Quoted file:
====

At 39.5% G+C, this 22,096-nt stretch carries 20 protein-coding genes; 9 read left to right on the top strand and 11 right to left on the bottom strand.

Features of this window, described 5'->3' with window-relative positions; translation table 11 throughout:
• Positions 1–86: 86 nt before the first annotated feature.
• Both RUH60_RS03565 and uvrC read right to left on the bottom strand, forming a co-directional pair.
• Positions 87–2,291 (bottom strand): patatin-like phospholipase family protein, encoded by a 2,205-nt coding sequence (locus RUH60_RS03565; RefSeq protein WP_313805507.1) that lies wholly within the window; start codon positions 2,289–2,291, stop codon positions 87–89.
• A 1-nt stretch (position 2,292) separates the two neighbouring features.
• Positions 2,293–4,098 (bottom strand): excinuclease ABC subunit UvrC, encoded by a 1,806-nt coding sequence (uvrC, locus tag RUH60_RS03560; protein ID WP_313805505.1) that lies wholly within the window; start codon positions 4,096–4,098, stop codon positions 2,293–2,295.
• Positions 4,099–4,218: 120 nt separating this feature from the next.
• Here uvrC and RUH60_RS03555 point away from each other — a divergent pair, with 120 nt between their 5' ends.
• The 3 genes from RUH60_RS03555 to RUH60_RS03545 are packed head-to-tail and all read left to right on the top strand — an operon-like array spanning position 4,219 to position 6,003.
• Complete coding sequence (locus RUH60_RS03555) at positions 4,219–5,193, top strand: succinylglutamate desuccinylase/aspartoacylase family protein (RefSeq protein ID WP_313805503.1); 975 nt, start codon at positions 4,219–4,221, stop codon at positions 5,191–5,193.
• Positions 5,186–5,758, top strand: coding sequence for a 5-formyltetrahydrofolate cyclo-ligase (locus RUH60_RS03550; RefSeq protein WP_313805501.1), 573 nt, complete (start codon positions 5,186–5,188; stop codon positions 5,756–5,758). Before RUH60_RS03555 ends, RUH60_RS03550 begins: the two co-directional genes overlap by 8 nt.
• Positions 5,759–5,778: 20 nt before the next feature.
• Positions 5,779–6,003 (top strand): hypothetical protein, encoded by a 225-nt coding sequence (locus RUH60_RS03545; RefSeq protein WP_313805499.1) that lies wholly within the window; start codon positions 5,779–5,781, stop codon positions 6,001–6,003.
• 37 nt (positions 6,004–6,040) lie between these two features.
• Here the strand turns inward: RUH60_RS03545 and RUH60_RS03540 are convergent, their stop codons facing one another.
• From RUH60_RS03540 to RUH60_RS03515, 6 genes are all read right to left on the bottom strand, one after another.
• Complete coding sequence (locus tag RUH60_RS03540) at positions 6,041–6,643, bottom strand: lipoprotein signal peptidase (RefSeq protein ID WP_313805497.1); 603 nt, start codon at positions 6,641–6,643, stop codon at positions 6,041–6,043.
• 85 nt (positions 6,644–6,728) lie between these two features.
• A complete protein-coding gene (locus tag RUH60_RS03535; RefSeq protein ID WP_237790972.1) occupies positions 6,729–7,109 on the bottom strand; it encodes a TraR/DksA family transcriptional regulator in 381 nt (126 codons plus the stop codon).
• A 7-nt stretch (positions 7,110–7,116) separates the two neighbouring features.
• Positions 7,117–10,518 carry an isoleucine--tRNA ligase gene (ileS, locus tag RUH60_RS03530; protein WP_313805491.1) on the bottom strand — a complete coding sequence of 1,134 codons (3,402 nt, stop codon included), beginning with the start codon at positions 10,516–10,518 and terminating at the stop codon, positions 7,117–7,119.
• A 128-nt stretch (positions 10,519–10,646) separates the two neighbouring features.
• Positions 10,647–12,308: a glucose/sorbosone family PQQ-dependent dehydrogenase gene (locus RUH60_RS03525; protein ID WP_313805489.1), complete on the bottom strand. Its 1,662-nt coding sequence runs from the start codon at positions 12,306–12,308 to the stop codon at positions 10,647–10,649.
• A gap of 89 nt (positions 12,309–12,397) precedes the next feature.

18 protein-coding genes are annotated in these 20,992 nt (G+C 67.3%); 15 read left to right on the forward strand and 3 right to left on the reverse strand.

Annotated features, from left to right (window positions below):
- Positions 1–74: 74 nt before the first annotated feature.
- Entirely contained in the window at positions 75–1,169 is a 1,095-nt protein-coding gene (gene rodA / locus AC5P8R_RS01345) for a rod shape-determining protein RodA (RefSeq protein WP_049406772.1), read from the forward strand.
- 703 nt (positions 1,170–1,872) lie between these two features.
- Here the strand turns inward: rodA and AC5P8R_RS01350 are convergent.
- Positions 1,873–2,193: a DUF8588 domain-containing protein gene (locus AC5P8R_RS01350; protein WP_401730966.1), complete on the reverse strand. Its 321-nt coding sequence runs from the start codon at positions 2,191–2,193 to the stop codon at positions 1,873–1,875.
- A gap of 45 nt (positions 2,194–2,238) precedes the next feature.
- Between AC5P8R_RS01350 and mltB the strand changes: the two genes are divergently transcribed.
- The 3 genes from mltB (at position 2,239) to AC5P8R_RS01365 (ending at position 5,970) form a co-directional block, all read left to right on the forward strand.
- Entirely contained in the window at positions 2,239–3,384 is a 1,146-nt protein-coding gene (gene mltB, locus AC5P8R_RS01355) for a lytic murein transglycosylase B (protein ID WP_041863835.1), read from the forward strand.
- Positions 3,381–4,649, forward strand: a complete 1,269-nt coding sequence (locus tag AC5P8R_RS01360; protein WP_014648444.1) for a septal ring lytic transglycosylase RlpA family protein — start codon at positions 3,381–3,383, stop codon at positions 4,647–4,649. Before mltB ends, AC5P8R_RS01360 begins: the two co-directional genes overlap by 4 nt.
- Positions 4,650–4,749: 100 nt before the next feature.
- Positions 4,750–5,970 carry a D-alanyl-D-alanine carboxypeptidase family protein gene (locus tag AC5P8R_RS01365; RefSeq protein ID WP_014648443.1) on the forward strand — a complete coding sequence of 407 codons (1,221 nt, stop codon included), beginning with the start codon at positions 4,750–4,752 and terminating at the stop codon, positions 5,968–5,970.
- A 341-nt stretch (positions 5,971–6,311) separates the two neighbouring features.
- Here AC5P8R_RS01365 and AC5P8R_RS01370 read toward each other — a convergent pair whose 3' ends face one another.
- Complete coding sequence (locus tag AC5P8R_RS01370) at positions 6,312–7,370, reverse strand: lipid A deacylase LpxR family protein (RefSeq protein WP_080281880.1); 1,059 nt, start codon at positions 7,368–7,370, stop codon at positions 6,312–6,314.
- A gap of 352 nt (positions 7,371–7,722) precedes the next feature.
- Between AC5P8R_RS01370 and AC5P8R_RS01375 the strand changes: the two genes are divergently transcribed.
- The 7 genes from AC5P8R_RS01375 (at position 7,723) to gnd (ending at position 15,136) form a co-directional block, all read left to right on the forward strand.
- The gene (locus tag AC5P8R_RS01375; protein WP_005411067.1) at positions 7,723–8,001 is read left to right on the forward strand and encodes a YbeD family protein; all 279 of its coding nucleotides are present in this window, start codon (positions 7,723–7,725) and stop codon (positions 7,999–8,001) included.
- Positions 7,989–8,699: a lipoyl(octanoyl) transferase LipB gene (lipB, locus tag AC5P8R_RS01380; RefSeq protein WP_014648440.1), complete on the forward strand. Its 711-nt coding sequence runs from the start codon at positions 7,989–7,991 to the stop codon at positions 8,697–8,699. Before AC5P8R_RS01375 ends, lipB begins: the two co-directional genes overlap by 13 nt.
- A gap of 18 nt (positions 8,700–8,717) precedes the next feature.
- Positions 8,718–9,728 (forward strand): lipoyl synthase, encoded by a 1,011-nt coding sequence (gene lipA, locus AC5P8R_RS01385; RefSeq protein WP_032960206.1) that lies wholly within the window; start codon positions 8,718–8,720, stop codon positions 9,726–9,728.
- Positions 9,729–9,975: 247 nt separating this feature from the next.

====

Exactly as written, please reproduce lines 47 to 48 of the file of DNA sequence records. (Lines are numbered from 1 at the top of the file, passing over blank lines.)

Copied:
- Positions 7,989–8,699: a lipoyl(octanoyl) transferase LipB gene (lipB, locus tag AC5P8R_RS01380; RefSeq protein WP_014648440.1), complete on the forward strand. Its 711-nt coding sequence runs from the start codon at positions 7,989–7,991 to the stop codon at positions 8,697–8,699. Before AC5P8R_RS01375 ends, lipB begins: the two co-directional genes overlap by 13 nt.
- A gap of 18 nt (positions 8,700–8,717) precedes the next feature.